wolfe cleanup

Probably the best Course of Action upon discovering a body is to RUN the other way as fast as you can and when in a safe place, call the POlice. Secondarily, if you are armed, be prepared to engage the killer without hesitation. If they’ve already killed someone else, they may not think twice about trying to kill you.

Note also the macabre, but most likely unintentional, dark humor of the POlice describing the decapitated victim as “unconscious and unresponsive.”

https://www.smh.com.au/world/north-america/founder-of-ride-hailing-app-gokada-found-dismembered-in-new-york-apartment-20200716-p55cgn.html

As is often the case, follow the money to the alleged murderer.

https://www.cnn.com/2020/07/17/us/fahim-saleh-killing/index.html

To avoid any confusion, I won’t list my books in this post because they’re not free. If you would be interested in purchasing any of my shooting workbooks for handgun or rifle, they are available from the menu at the top of the page. As the American Insurgency escalates, you may find having a functional knowledge of the weapons you own to be useful.

‘I live in a nice neighborhood’

This week, a 50-year-old transient man (aka bum) was sentenced to 141 years to life in state prison after being convicted for a 2014 crime spree in the high end Pacific Palisades neighborhood of Los Angeles.

https://da.lacounty.gov/media/news/man-sentenced-carjacking-kidnapping-pacific-palisades-crime-spree

scumbag-BRIAN-THOMAS-CRUZ

Note from his picture that he was already a violent bad actor. The criminal used a box cutter as his weapon for this series of crimes. The crime spree occurred on August 11, 2014. He was sentenced on July 6, 2020.

There were three crime scenes in the high end neighborhood where the day’s drama began on a sunny Monday morning at 7:45 a.m. First, there was a home invasion in an apartment complex, which currently has a rental rate of $4,800 per month. After two subsequent crashes, including a second car that he carjacked, he invaded a home which currently has an estimated value of $2,705,500. In that home, he threatened the female occupant and stole the occupants’ Lexus.

Lessons to be Learned

Keep your doors closed and locked. Have a plan and be ready for unwelcome visitors. Serious crime knows no borders, regardless of how nice your neighborhood is.

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In Memoriam and Lessons to be Learned

Twenty-two years ago today, two Border Patrol Agents, Susan Lynn Rodriguez and Ricardo Guillermo Salinas, were murdered in a shootout with a dangerous criminal who was on the run.

BP Agents Rodriguez and Salinas

https://apnews.com/f7fa562c42655a5874bf491be86adff7

The criminal had previously murdered two people and wounded another. He fled the crime scene. Local deputies gave chase and asked the Border Patrol for assistance.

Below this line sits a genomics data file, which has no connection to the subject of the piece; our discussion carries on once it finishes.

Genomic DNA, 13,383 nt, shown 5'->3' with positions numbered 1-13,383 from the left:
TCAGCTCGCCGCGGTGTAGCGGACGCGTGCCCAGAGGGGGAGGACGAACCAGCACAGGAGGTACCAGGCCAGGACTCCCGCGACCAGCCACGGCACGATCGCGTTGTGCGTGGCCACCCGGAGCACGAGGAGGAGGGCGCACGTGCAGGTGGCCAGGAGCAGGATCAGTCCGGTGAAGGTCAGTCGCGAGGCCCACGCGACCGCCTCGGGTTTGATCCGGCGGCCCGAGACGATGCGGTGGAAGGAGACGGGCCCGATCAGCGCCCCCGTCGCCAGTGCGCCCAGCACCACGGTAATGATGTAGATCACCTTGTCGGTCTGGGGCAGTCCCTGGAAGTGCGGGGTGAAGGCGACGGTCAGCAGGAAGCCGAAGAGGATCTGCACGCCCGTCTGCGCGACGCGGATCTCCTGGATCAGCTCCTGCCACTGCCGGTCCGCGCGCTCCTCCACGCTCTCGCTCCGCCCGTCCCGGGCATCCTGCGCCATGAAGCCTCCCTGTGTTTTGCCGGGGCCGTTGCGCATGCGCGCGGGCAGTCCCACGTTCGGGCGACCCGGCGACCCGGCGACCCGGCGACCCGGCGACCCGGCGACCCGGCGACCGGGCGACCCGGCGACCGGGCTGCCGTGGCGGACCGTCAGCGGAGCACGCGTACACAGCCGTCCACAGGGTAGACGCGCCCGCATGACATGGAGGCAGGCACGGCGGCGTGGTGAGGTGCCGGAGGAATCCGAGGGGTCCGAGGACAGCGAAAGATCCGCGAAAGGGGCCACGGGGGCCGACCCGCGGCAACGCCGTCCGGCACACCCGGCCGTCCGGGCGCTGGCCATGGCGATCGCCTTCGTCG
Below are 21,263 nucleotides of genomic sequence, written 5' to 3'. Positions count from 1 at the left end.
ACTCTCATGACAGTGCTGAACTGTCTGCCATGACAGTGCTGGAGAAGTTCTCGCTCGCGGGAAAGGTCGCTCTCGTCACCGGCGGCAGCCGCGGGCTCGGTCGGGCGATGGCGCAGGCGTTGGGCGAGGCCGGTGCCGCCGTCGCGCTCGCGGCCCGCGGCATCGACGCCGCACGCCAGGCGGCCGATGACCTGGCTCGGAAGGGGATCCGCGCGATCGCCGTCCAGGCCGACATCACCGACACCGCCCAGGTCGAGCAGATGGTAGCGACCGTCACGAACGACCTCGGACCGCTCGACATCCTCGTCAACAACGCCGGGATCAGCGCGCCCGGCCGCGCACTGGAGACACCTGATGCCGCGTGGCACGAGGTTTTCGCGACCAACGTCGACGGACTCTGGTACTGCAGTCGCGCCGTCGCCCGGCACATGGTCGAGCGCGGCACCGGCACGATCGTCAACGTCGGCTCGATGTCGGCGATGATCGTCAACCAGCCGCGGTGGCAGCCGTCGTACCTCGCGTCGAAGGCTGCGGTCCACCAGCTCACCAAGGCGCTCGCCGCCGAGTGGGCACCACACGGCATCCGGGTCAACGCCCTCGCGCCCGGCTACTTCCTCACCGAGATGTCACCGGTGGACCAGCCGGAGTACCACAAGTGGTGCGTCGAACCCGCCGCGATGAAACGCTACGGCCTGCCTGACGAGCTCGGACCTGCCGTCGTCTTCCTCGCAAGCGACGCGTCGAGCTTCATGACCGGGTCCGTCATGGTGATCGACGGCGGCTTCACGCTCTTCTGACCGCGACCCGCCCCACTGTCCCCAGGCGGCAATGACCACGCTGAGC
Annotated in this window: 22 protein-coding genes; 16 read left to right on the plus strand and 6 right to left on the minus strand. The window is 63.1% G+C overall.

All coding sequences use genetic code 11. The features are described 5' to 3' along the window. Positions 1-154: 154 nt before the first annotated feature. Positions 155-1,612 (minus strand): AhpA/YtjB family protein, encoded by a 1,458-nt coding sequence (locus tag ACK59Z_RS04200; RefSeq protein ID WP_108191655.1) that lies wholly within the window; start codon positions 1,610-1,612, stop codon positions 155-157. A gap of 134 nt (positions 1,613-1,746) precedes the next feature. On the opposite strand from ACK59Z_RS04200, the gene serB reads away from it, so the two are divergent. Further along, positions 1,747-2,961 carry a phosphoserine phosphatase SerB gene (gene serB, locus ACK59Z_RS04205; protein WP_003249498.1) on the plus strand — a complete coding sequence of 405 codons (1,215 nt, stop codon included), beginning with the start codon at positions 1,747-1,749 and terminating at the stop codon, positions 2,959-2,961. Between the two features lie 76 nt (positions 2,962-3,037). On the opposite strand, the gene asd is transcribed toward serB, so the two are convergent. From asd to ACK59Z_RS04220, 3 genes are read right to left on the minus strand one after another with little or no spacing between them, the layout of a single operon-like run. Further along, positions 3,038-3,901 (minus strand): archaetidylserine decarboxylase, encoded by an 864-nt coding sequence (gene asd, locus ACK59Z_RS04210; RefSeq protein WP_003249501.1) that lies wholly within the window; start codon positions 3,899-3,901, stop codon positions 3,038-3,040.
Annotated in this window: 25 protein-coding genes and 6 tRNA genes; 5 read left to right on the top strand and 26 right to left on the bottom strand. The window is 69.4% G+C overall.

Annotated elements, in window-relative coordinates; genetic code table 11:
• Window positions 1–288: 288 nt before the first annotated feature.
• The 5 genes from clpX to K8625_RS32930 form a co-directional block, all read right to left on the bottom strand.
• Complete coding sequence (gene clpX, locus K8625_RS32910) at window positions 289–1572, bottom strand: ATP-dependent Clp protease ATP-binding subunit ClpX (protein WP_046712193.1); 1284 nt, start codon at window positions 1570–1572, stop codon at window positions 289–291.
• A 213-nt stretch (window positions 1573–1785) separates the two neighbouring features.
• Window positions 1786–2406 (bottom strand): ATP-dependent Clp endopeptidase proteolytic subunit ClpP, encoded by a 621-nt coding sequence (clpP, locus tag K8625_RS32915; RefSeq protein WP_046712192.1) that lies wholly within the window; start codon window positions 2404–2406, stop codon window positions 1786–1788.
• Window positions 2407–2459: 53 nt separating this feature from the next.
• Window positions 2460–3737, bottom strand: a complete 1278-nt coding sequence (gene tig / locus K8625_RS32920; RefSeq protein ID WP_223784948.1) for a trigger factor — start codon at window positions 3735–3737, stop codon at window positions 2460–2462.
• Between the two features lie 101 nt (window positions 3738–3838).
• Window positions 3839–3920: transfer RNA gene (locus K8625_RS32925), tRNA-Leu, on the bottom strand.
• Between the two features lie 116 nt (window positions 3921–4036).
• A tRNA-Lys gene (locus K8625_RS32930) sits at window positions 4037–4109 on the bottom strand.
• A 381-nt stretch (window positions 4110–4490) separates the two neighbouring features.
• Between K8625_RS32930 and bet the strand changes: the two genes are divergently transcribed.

Agents Rodriguez and Salinas set up a perimeter around where the criminal was suspected to be hiding. As they walked back to their vehicle, the suspect emerged from a cornfield and began firing with an AK rifle on them and the other law enforcement officers on the scene. During the ensuing gun battle, Agents Rodriguez and Salinas were killed.

Lessons to be Learned:

The criminal had gone to the home of the initial victims in search of a former girlfriend. When sheltering someone who has been a victim of Domestic Violence, it’s wise to increase our level of Awareness and Defense Condition.

Rifles are devastating weapons in pistol distance gunfights. Although there has been a lot of discounting the efficacy of .22 rifles as deadly weapons lately, this is ill-advised and foolish. Regardless of caliber, rifles are dangerous weapons.

RIP Agents Rodriguez and Salinas.

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RAR link update

https://responsiblyarmedradio.libsyn.com/responsibly-armed-radio-season-1-episode-1

Responsibly Armed Radio Podcast

We had a great inaugural episode of Responsibly Armed Radio. Lou Ann Hamblin and I were the guests. Tatiana Whitlock and Judi Wells were the hosts with Special Guest Appearance by Dave Stall.

Our topics were definitions of Use of Force, Critical Decision-Making, Reasonableness, and Next Steps for those new to our Art.

Here is the link to the show: https://responsiblyarmedradio.libsyn.com/responsibly-armed-radio-season-1-episode-1

I wasn’t nearly as serious as the picture looks. 🙂

Tactical Professor books (all PDF)

Law Officers Killed FBI Report (2019)

As reported on The Tactical Wire https://www.thetacticalwire.com/releases/78c296b0-c471-40f8-a6d0-0627f774292f today, the FBI has released the 2019 Law Enforcement Officers Killed in 2019 report. This is a section of the annual Law Enforcement Officers Killed and Assaulted Report. https://ucr.fbi.gov/leoka/2019 The Assaulted section is due to be released in the fall of this year.

The report is filled with statistical data about how Law Officers are killed in the Line of Duty, both intentionally (Feloniously) and accidentally. However, the most valuable part of the report is what is called Summaries: Officers Feloniously Killed. https://ucr.fbi.gov/leoka/2019/resource-pages/summaries-officers-feloniously-killed The statistical data, while slightly interesting, provides no information about the circumstances that led to the murder of the officers. Reading about the circumstances is what provides insight into how we might avoid a similar Negative Outcome. The off-duty incidents should be particularly of interest to Private Citizens, especially those who believe that Intervention in the affairs of others is an appropriate action.

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Know The Rules

#fridayfundamentals

know the rules

Along with learning gun safety principles and procedures, new gunowners should begin to acquire an understanding of the Rules pertinent to defensive use of firearms. Periodically, long time gunowners should also review them. This is especially true for those who have programmed their Orient Phase with platitudes such as “Better tried by 12 than carried by six, I’ll shoot anyone I find in my home, Don’t draw your gun unless you’re going to shoot,” ad nauseum.